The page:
The love part is I’m doing it, while the hate part is I have to do it. I told my family and friends about my challenge goal, plus announced it on Facebook and in my blog. I don’t want to report at the end of the month that “Oh yeah, I just didn’t feel like writing after all.”

On the first day of the challenge on Friday, Nov. 1, I had a bit of a head start with a 3,250-word short story that I plan to expand into a 60,000- to 70,000-word young adult novel, a genre I haven’t tried before.

The first three days went perfectly, when I wrote 1,300 words the first day and another 1,300 words the second day, followed by 2,500 on day 3.

I turned off the self-editor and simply wrote, knowing I had a goal of 1,666 words, even if I didn’t reach it initially. I got absorbed in telling the story, developing my characters and carrying along the plot I briefly had sketched out, thinking, “This is a really good book that I’m writing.”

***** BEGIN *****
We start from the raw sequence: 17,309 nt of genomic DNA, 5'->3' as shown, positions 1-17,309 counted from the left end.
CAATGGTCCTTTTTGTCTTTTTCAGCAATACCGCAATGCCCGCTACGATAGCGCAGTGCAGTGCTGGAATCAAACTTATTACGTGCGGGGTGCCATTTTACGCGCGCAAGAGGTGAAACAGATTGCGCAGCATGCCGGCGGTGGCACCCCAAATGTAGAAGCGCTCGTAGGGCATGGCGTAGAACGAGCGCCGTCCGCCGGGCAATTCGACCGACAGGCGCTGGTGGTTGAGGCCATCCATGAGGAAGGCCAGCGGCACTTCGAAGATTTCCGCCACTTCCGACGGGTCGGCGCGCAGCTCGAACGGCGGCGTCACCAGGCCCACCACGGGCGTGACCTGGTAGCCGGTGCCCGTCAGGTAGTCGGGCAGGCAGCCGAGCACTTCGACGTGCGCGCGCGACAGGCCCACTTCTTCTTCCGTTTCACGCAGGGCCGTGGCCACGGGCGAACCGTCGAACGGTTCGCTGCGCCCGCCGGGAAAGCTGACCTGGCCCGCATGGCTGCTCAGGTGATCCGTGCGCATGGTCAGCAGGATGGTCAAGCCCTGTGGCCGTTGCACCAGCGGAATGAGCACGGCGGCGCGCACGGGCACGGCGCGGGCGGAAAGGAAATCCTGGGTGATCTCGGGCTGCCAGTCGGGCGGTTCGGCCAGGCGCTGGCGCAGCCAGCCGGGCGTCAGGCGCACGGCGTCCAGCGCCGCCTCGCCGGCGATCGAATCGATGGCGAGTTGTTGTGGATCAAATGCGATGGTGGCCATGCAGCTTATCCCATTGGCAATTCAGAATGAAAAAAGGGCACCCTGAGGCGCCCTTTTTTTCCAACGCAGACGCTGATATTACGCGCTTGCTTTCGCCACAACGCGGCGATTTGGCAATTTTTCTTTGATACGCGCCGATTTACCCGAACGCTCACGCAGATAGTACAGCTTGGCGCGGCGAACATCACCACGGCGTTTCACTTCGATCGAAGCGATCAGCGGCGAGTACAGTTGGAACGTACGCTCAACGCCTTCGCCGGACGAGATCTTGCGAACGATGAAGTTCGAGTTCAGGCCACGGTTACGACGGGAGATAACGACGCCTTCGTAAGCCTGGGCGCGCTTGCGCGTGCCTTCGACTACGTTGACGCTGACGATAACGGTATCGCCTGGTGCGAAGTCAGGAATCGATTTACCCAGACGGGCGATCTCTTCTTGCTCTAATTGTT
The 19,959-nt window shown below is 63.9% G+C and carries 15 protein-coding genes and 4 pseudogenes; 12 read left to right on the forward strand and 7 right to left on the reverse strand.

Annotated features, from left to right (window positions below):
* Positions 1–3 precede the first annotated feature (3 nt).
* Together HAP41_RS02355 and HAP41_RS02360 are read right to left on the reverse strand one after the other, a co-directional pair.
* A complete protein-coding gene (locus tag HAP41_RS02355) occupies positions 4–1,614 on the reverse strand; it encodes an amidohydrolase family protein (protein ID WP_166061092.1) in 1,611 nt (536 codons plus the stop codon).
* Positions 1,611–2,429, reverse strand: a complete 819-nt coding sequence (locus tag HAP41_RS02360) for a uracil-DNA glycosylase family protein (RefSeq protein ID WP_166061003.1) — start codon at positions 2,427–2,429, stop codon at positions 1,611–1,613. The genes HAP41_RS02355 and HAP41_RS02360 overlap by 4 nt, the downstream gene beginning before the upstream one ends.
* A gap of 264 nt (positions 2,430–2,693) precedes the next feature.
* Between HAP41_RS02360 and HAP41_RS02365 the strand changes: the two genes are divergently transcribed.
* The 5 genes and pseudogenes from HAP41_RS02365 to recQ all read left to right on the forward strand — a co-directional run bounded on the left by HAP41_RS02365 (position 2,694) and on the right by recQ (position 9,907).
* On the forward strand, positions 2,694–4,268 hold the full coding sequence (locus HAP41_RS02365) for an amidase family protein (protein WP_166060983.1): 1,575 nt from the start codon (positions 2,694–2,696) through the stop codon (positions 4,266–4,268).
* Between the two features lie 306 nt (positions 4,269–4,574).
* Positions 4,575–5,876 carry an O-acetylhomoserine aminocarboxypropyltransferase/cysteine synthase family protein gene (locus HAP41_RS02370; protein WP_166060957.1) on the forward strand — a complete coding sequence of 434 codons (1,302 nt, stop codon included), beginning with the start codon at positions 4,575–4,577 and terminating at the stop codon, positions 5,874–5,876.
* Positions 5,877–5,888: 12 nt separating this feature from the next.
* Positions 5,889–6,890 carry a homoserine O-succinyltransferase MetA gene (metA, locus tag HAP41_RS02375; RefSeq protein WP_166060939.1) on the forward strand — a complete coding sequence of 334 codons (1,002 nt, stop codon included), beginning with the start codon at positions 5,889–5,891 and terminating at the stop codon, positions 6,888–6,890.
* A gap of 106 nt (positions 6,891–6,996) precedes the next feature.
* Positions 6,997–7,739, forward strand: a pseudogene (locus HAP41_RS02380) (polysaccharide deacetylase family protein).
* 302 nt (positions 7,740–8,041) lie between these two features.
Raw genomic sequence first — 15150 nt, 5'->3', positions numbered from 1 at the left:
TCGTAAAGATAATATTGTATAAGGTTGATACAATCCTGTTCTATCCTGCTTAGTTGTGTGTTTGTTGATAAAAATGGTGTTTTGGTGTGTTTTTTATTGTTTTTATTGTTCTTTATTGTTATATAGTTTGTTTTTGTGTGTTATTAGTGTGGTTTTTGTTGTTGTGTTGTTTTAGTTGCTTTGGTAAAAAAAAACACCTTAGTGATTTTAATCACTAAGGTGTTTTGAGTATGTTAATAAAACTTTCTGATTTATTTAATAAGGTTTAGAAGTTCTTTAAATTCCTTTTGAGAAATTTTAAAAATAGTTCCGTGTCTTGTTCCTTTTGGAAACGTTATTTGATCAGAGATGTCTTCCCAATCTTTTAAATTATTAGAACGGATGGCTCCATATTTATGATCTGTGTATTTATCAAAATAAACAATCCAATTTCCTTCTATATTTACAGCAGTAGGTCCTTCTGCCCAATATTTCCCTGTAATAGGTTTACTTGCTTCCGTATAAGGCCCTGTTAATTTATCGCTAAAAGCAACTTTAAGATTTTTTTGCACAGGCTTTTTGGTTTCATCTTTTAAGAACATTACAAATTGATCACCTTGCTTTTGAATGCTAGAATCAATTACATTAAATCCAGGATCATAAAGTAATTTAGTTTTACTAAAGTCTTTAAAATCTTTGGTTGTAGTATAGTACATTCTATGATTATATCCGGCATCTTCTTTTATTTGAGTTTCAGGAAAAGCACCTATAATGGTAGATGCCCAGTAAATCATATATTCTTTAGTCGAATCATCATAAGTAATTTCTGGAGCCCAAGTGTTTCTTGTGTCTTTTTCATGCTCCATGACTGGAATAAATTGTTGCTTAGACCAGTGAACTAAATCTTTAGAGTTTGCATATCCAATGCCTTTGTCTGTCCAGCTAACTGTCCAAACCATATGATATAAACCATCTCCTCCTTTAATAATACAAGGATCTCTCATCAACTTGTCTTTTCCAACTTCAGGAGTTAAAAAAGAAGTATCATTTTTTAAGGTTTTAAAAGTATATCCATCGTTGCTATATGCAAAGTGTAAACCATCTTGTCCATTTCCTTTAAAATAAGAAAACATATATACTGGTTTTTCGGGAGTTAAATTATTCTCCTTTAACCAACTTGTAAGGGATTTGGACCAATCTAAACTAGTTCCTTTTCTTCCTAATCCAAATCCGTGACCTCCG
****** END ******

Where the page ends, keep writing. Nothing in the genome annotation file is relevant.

On Day 4 I had excuses for not writing: 1 million errands to do, a day with my mom and a birthday dinner with my brother; plus, I felt too tired to open up my laptop after a dozen hours of constant moving.

Day 5 was better. I wrote 1,800 words, feeling the vibe of my continual writing flow. There wasn’t any time lapse between writing episodes (like a few days or weeks filled with excuses, as is my normal routine), so I had my plot, characters and setting forefront in my mind. I wrote fast in two hours and felt quite proud.